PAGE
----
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“…These are the times that try men’s souls: The summer soldier and the sunshine patriot will, in this crisis, shrink from the service of his country: but he that stands it NOW deserves the love and thanks of man and woman. Tyranny, like Hell, is not easily conquered. Yet we have this consolation with us, that the harder the conflict, the more glorious the triumph.” – Thomas Paine, 1776
April 19, 1775 – The first shots of the Revolutionary War are fired at Lexington, Massachusetts. Word spreads through the east and thousands volunteer for the Continental Army. The British march to Concord, Massachusetts where they are picked apart by snipers.
April 23, 1775 – The Provincial Congress of Massachusetts orders the mobilization of 13, 600 troops. Thousands of men from throughout the colonies descend upon Boston to partake in its defense.
May 10, 1775 – The second Continental Congress meets at Philadelphia. The Continental Army is officially formed and George Washington is named Commander-in-Chief.
May 10, 1775 – Ethan Allen and Green Mountain Boys capture Fort Ticonderoga on the shores of Lake Champlain. The fort was crucial for British communication with Canada and contained heavy artillery and cannons – which the Patriots dragged to Boston.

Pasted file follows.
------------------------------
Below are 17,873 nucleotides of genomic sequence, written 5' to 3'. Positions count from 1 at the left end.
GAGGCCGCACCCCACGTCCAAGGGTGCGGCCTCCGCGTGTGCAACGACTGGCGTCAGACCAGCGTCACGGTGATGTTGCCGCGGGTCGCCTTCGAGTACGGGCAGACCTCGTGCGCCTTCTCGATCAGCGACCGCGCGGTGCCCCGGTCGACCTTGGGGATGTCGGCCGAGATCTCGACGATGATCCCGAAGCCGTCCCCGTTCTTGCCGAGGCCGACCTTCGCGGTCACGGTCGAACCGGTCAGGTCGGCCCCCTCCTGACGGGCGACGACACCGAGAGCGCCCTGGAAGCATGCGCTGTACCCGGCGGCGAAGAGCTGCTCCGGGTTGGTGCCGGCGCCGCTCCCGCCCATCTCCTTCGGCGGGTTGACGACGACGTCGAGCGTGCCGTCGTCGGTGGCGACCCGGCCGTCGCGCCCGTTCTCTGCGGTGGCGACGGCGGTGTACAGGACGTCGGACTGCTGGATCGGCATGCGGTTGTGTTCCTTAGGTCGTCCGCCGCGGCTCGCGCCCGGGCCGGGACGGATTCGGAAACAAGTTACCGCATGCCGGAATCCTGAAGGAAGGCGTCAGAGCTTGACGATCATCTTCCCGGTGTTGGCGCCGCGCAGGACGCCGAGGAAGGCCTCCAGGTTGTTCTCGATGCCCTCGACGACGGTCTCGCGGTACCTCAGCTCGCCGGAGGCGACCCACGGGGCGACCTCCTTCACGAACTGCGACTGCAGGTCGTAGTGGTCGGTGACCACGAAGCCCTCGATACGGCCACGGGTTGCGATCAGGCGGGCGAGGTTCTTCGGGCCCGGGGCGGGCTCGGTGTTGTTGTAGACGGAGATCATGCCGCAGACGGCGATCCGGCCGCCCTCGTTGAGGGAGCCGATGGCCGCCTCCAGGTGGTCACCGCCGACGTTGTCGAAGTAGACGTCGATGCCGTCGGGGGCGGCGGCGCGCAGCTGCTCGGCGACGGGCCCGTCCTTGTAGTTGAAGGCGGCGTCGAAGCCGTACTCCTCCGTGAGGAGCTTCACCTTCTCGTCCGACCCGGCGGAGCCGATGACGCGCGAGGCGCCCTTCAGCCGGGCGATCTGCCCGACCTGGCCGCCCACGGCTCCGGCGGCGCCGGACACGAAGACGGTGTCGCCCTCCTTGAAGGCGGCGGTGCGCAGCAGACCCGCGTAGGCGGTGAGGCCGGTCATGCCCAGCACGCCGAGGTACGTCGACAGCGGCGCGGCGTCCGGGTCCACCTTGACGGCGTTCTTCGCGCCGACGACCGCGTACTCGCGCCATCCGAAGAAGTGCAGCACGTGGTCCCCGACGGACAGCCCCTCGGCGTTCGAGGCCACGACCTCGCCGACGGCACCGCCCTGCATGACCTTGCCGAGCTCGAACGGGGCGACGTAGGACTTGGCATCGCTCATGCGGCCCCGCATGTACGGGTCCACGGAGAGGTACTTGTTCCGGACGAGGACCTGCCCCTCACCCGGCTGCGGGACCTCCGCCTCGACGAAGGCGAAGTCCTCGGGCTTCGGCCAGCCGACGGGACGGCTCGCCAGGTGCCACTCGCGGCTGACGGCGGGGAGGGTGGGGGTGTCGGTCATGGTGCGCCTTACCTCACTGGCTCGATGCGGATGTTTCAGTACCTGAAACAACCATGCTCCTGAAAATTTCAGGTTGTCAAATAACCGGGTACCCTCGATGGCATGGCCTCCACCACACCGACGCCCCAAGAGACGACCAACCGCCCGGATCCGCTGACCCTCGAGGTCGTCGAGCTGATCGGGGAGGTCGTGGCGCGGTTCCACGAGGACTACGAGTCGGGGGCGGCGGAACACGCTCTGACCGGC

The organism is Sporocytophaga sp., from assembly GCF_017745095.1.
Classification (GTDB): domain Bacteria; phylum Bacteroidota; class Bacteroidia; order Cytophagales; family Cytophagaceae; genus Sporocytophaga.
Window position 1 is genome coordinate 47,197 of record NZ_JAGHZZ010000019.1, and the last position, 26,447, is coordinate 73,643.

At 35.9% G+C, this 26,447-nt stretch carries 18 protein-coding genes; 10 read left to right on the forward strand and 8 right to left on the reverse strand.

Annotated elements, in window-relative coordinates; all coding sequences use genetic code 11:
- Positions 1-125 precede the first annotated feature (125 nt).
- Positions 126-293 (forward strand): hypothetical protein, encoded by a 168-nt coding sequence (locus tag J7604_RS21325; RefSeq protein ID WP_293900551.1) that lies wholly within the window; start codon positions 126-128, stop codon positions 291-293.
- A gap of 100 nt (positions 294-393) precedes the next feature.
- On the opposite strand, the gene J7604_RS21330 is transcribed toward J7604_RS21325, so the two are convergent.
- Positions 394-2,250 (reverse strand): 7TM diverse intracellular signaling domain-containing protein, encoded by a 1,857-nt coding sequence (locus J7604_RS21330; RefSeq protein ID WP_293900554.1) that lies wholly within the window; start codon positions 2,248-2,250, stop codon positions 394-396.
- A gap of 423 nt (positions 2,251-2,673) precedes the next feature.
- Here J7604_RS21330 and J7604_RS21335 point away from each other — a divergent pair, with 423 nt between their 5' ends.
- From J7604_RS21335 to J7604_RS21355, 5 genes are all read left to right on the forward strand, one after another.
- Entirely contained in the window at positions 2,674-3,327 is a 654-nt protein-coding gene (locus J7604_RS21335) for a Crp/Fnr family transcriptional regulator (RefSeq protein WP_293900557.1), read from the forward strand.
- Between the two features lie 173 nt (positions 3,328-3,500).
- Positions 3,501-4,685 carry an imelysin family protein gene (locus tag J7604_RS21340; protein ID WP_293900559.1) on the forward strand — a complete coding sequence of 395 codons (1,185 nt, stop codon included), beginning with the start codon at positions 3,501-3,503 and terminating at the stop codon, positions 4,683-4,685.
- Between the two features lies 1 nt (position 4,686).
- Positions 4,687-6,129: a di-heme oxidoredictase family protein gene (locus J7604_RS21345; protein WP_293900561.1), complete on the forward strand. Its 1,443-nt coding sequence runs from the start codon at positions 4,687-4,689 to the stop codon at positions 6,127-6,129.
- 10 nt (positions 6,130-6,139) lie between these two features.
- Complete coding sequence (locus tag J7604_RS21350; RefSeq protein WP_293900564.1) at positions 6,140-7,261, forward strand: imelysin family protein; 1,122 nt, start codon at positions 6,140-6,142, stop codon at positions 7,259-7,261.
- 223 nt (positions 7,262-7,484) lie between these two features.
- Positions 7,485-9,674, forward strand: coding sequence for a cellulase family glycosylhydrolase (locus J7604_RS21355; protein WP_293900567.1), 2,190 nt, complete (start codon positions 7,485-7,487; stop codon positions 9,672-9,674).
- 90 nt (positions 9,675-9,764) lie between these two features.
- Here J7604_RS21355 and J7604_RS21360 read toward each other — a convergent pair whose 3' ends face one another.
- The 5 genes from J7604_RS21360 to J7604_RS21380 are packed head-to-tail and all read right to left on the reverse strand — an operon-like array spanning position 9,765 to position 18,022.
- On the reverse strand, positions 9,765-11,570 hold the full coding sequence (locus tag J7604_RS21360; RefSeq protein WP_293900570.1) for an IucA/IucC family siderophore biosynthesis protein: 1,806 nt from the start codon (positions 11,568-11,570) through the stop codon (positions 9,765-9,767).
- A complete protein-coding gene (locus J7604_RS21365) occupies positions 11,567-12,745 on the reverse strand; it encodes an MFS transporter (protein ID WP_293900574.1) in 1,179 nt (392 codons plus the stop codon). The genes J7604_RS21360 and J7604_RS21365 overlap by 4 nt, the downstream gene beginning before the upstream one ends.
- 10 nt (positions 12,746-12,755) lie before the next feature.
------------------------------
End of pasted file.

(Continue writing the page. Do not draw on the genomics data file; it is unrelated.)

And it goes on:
June 17, 1775 – British forces attack the Patriots at the heavily fortified Breed’s Hill in Boston. The Battle becomes known as Bunker Hill, despite the fact that most of the fighting took place on Breed’s Hill. British forces drive the Patriots to retreat, but suffer over 1, 000 casualties.
July 3, 1775 – Washington arrives in Massachusetts and assumes duty as Commander-in-Chief. Most of his army, however, are untrained undisciplined farmers, artisans and workers.
July 6, 1775 – Congress drafts the Declaration on the Causes and Necessity of Taking Up Arms which details the colonists’ reasons for fighting the British and states that Americans are “resolved to die free men rather than live as slaves.”
January 9, 1776 – Thomas Paine publishes “Common Sense”. The 50 page pamphlet is critical of King George and states the benefits of an independent America. Common Sense instantly becomes a best seller in America.
March 4-17, 1776 – American forces capture Dorchester Heights, Massachusetts which lies on a hill above Boston. Patriots strategically place a cannon, dragged from Fort Ticonderoga, on top of the hill, pointed at the British. British forces evacuate Boston and set sail for Halifax. George Washington, fearing an attack on New York City, rushes to set up defense.
April 6, 1776 – Continental Congress declares all shipping ports open to foreign traffic except the British. They also recommend the disarming of all Loyalists.
May 2, 1776 – The kings of Spain and France promise to help America in the quest for independence. King Louis XVI of France gives 1, 000, 000 dollars worth of supplies and munitions.
June 11, 1776 – Congress appoints a committee to draft a declaration of independence from England. Thomas Jefferson is chosen to write the declaration.